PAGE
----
# Limit of sequence $x_n$

For $$\alpha \in (0,1)$$ let the sequence $$\{x_n\}$$ be such that $$x_0 = 0, x_1 = 1$$ and $$x_{n+1} = \alpha x_n + (1-\alpha)x_{n-1},\quad n\geq1$$. Find $$\displaystyle \lim_{n\rightarrow \infty}x_n$$.

My try:

Since $$\alpha \in (0,1)\implies (\alpha-1)\in (-1,0)$$

\begin{align}|x_{n+1}-x_n|=&|\alpha -1||x_n-x_{n-1}|\\ &\vdots\\ &|\alpha -1|^n|x_1-x_0|\end{align} \implies \{x_n\} \rightarrow 0

Is there any alternative proof ?

• ${x_n}\to0$ not true. – Samvel Safaryan Nov 12 '18 at 8:06
• Can you please suggest what is wrong in my proof? – Yadati Kiran Nov 12 '18 at 8:07
• Oh! I guess I have shown that the sequence is convergent but not the limit. – Yadati Kiran Nov 12 '18 at 8:09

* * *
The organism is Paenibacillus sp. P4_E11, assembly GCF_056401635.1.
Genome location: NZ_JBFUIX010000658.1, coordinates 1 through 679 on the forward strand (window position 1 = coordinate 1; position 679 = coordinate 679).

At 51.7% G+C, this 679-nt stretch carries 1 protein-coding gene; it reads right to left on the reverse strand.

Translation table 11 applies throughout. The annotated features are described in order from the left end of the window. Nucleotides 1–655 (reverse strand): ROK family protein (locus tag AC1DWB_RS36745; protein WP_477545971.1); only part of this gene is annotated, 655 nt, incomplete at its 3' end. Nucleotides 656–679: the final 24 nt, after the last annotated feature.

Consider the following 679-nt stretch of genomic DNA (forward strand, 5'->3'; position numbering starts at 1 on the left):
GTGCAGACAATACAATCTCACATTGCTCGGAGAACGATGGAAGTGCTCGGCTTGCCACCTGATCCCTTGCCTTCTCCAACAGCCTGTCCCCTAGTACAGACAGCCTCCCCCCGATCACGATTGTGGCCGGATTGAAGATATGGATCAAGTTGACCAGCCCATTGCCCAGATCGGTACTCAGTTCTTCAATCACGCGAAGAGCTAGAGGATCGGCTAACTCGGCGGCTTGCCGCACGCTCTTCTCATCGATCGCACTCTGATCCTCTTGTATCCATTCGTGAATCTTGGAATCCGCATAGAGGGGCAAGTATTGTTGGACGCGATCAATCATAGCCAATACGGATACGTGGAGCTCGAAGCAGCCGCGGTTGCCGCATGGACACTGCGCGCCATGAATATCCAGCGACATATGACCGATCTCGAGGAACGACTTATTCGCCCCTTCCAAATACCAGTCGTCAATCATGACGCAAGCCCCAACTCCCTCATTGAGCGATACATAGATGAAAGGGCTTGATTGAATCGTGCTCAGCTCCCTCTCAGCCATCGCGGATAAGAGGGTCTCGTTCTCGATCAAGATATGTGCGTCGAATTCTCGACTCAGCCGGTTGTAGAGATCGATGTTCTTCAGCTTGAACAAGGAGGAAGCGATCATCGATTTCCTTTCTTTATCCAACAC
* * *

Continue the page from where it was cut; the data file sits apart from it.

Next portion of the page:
• $|x_{n+1}-x_n|=|\alpha-1|^n$, but it doesn't follow that $lim_{n\to+\infty}{x_n}=0$. – Samvel Safaryan Nov 12 '18 at 8:13
• Below is my solution, you can prove by induction that $x_n$ satisfies all the conditions of the problem. – Samvel Safaryan Nov 12 '18 at 8:17

Let's look for $$x_n$$ in the form $$\lambda^n$$ $$\\\lambda^2=\alpha\lambda+(1-\alpha) \\\lambda^2-1-\alpha(\lambda-1)=0 \\(\lambda-1)(\lambda+1-\alpha)=0$$ $$=>\lambda=1,\;\alpha-1=>x_n=A+B(\alpha-1)^n\\ 0=x_0=A+B\\ 1=x_1=A+B(\alpha-1) \\B(\alpha-2)=1=>B=\frac{1}{\alpha-2}=>x_n=\frac{1}{2-\alpha}\Big(1-(\alpha-1)^n\Big)=>\lim_{n\to+\infty}{x_n}=\frac{1}{2-\alpha}$$